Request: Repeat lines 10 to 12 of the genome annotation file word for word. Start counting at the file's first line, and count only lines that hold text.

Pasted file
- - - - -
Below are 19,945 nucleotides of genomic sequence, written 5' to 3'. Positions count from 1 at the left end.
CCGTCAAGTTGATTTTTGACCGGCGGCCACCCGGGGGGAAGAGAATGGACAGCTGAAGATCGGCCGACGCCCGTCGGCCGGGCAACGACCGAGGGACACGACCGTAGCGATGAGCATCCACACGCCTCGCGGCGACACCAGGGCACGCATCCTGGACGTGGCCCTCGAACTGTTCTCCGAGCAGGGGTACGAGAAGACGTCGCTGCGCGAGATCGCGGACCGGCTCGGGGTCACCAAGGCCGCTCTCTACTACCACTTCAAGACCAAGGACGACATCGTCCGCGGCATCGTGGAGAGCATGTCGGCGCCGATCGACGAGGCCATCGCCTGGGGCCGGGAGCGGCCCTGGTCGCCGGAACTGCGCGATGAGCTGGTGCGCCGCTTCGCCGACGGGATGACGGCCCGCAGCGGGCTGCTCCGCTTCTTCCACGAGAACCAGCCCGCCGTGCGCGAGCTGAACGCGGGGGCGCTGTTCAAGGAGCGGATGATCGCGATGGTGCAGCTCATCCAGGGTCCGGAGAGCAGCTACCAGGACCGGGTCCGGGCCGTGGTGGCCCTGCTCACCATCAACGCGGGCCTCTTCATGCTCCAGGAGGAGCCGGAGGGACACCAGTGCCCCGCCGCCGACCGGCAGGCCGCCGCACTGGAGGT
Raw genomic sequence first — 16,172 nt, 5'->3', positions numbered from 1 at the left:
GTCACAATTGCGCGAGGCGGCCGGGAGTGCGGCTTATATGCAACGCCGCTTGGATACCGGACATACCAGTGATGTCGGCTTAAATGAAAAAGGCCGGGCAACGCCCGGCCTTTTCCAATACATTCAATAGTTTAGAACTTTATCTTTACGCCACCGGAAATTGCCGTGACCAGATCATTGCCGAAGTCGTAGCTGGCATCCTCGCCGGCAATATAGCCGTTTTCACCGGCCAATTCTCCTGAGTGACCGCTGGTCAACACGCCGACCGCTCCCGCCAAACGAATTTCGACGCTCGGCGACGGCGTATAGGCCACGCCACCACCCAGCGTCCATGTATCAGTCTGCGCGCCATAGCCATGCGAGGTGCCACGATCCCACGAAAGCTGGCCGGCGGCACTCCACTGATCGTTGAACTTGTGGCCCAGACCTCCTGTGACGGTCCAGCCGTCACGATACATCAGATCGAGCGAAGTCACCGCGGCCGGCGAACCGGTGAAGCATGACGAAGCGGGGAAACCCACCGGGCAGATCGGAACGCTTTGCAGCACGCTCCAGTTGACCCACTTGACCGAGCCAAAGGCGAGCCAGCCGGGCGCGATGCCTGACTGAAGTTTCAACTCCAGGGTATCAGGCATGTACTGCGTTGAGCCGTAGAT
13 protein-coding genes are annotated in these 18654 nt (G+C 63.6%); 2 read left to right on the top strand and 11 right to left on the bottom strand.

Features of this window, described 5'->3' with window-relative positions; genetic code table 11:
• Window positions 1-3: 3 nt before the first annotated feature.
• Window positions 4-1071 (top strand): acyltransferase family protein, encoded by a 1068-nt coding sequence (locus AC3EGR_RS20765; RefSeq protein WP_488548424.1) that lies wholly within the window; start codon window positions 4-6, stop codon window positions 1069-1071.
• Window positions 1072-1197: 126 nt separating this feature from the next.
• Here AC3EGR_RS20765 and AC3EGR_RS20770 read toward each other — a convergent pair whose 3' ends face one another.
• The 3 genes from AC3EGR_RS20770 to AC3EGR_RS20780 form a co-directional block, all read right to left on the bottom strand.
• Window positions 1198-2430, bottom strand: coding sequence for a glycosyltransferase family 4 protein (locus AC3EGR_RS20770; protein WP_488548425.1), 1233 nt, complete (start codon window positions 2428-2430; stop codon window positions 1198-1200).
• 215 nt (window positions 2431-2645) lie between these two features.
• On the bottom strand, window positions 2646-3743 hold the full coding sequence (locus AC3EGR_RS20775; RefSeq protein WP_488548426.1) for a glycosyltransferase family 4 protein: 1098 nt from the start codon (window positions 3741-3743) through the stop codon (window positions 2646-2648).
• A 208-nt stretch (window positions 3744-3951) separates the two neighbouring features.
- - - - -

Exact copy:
• Here AC3EGR_RS20765 and AC3EGR_RS20770 read toward each other — a convergent pair whose 3' ends face one another.
• The 3 genes from AC3EGR_RS20770 to AC3EGR_RS20780 form a co-directional block, all read right to left on the bottom strand.
• Window positions 1198-2430, bottom strand: coding sequence for a glycosyltransferase family 4 protein (locus AC3EGR_RS20770; protein WP_488548425.1), 1233 nt, complete (start codon window positions 2428-2430; stop codon window positions 1198-1200).